Whether you’re planning on going for mezzanine financing or you’ve just heard about it and didn’t know what it was, this article will teach you all about it. We’ve also included an example, to make matters easier to understand.
What Is Mezzanine Financing?
In simple terms, mezzanine financing is a type of funding. It got its name from the fact that it stands somewhere between debt and equity financings, both used by businesses.
Its purpose is to provide companies with cash in case they decide they want to grow, go for a leveraged buyout or try corporate restructuring. When it comes to mezzanine financing, the borrower himself is not held publicly. Therefore, if he needs more cash for his operations and transactions, he cannot access the public markets. This cash source is not available to him.
As a consequence, this is the reason why mezzanine financing exists. As far as the lenders go, they are usually smaller financial institutions which specialize in this type of debt, rather than the more traditional banks.
What Do You Need to Know About Mezzanine Financing?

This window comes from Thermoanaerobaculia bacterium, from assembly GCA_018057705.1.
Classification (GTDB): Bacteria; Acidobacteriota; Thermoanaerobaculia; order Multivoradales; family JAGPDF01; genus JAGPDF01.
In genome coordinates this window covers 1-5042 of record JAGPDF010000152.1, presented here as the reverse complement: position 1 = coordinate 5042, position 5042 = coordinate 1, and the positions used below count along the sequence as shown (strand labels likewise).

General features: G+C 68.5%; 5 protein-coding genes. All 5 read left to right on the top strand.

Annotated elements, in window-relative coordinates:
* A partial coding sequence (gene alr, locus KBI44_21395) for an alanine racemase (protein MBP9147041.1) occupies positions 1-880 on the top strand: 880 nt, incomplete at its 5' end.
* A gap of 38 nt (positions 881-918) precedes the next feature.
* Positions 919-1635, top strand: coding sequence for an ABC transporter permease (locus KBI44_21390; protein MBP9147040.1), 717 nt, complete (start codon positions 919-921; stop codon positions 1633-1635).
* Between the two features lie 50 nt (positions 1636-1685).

Here is how mezzanine financing is structured.
- It’s a type of convertible debt. Therefore, the lender can always swap it for stocks belonging to the company, if their price rises and he considers this to be a smart move.
- Mezzanine financing is also a type of debt which has a large number of warrants attached to it. They also permit the lender to buy company stocks, in case their price goes up.
- It’s a preferred stock. Therefore, it earns dividends and has particular voting rights. It can also convert to common stock as well as a series of other special features.
What you must gather from these characteristics is that the lender wants to be involved in some way in any gains that might subsequently come from the borrower’s stock. At the same time, the lender wants to avoid the declines in the value of said stocks, so that he doesn’t end up losing money.
If we structure it as a debt, then mezzanine financing will be junior in comparison with the debt belonging to the company’s traditional lenders, such as the bank. The latter issues lines of credit and long-term loans. In laymen’s terms, this means that, in case the borrowing company has cash flow problems, it will prioritize its debts. The company will first pay off its senior loans, meaning the ones coming from banks, and then its junior debts.